A recent paper published by a team of German researchers concludes that the bitstream encryption mechanism of Xilinx Virtex-4 and Virtex-5 FPGAs can be "completely broken with moderate effort" through side-channel analysis attacks, posing a potential risk of IP theft and more serious issues.
A recent paper published by a team of German researchers concludes that the bitstream encryption mechanism of Xilinx Virtex-4 and Virtex-5 FPGAs can be "completely broken with moderate effort" through side-channel analysis attacks, posing a potential risk of IP theft and more serious attacks such as reverse engineering or the introduction of hardware Trojans.
The researchers—Amir Moradi, Markus Kasper and Christof Paar of the Horst Gortz Institute for IT-Security at Ruhr University in Bochum, Germany—reported using off-the-shelf hardware to extract the bitstream encryption keys by monitoring the power consumption of the device during power up. Analyzing the power traces the researchers were able to identify the instances where decryption occurs within the devices and then, using a statistical technique known as differential power analysis, crack the AES-256 key.
The researchers reported recovering the Virtex-4 key in six hours and recovering the Virtex-5 key in nine hours. To the best of their knowledge, the paper reports the first successful attack against the bitstream encryption of Virtex-4 and Virtex-5 devices.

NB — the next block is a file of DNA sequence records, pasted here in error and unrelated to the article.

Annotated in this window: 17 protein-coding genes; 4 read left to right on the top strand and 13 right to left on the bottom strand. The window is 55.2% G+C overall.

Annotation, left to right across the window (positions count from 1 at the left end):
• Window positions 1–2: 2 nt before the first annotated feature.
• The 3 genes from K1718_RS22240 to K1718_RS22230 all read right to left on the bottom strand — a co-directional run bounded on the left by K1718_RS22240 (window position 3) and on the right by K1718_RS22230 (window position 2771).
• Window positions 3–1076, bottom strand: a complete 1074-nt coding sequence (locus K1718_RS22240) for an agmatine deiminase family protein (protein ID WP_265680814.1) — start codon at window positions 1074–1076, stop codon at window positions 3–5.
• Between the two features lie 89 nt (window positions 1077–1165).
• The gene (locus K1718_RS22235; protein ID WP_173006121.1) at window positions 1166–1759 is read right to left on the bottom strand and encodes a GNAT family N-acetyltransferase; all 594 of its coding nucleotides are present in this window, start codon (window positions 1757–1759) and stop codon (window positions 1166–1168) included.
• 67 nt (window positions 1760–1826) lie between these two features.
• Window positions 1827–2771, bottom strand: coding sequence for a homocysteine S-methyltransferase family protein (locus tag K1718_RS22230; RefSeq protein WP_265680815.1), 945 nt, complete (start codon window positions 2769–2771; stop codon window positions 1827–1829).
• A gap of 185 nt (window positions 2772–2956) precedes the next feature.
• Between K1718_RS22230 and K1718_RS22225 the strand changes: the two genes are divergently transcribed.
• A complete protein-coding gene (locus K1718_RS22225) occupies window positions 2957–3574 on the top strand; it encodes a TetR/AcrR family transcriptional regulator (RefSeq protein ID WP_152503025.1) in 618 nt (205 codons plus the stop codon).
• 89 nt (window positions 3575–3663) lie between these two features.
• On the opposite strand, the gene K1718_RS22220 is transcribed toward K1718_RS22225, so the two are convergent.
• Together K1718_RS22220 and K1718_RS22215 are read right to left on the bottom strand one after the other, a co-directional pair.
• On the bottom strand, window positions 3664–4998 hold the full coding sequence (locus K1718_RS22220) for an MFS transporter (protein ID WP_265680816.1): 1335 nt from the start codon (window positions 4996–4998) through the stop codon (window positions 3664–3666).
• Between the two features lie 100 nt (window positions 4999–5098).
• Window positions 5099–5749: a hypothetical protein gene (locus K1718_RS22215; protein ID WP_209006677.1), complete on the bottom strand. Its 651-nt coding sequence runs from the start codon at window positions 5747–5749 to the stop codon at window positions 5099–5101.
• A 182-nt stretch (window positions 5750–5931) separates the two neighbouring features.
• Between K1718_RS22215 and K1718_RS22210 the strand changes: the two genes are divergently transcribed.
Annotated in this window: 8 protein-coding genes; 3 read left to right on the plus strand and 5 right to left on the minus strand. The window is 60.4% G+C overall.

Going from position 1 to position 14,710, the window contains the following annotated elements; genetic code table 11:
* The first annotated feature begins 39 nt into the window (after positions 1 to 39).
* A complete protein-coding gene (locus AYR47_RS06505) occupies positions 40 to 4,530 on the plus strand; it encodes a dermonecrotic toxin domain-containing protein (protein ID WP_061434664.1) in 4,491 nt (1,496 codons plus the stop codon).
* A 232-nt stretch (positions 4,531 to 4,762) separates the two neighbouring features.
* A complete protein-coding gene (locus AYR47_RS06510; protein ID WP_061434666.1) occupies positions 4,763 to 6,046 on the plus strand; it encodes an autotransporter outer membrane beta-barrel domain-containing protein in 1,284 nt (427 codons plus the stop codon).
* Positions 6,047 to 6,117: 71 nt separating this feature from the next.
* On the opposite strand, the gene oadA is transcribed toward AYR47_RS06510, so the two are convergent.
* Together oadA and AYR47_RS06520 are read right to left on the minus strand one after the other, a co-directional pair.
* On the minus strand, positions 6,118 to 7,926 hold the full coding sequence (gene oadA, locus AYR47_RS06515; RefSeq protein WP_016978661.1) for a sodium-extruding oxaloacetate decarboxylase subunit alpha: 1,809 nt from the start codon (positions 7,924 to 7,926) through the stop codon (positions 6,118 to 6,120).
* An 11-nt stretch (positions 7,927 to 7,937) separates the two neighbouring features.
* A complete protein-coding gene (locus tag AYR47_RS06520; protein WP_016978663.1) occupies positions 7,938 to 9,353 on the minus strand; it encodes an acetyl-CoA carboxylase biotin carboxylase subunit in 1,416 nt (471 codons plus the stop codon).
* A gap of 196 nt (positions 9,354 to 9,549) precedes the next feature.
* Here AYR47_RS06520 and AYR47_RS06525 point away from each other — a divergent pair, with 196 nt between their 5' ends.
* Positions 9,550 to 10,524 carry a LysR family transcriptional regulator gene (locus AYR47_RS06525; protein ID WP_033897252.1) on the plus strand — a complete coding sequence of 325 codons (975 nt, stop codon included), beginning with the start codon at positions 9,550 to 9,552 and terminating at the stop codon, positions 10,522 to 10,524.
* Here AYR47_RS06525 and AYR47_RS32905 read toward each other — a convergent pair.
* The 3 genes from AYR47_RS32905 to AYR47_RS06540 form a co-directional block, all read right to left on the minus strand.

The attacks demonstrate that industrial products require the implementation of side-channel countermeasures and "that side-channel attacks are not a pure academic playground but have a real-world impact in the security of embedded systems," the researchers wrote in the paper, titled "On the Portability of Side-Channel Attacks."
A spokesperson for Xilinx said the company is aware of the potential vulnerability of FPGAs to side-channel differential power analysis attacks such as the one described in the paper and that Xilinx has researchers dedicated to studying all facets of the security of FPGAs. The spokesperson said such attacks require a certain degree of sophistication, a high level of motivation and for the attacker to physically access and modify the board on which the FPGA sits. No Xilinx customer has ever reported being victimized by one of these attacks, the spokesman said.
For customers concerned about these types of attacks or others, there are countermeasures at the system level and anti-tampering technology that they can take advantage of, the spokesman said.